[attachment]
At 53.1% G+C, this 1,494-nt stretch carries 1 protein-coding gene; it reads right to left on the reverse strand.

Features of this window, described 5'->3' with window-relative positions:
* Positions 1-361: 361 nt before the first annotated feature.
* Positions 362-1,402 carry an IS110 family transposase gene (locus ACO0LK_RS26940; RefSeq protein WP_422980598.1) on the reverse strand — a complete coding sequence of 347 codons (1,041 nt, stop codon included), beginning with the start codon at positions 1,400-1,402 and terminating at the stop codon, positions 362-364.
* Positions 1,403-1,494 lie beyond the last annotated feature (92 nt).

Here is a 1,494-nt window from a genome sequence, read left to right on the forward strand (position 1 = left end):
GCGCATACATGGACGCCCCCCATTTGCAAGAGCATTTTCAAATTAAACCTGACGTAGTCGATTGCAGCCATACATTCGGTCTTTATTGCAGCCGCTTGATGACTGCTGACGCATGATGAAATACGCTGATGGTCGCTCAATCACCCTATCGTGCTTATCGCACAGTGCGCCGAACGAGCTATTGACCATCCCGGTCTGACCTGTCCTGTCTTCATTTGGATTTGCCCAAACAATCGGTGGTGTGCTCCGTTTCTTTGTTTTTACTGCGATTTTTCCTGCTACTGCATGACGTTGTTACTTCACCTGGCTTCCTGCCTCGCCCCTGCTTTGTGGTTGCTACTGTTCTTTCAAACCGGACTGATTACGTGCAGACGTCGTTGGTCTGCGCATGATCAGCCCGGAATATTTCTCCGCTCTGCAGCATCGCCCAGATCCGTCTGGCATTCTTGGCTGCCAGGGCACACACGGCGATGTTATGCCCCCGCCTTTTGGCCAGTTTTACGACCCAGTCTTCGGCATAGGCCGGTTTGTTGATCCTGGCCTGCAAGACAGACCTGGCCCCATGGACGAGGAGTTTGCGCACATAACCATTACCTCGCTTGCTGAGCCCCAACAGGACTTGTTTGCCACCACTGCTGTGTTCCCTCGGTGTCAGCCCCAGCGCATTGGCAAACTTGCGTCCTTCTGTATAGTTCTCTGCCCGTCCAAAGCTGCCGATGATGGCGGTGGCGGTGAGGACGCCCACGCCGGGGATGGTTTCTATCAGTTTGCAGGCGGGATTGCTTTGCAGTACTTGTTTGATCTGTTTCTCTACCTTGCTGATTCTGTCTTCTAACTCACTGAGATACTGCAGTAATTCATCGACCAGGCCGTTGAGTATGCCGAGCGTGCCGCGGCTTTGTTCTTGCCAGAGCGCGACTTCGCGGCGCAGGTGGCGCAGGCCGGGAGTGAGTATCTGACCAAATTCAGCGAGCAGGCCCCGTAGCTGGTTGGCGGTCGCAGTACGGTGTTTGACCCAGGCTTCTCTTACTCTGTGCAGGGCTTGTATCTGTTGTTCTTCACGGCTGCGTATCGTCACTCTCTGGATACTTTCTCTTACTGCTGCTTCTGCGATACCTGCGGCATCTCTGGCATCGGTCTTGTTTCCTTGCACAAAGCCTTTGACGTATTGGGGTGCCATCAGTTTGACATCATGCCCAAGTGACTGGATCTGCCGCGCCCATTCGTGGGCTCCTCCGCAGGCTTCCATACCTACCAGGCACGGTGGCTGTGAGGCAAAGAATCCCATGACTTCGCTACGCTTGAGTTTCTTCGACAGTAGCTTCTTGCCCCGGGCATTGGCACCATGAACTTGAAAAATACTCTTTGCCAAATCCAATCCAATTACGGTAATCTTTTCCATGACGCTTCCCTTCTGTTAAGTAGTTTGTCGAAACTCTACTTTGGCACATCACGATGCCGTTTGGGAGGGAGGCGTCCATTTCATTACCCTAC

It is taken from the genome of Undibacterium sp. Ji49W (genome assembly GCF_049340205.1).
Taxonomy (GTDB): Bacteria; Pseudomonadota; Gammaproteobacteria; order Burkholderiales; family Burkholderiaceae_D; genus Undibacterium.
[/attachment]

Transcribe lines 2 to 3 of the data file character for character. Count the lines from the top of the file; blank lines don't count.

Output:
Features of this window, described 5'->3' with window-relative positions:
* Positions 1-361: 361 nt before the first annotated feature.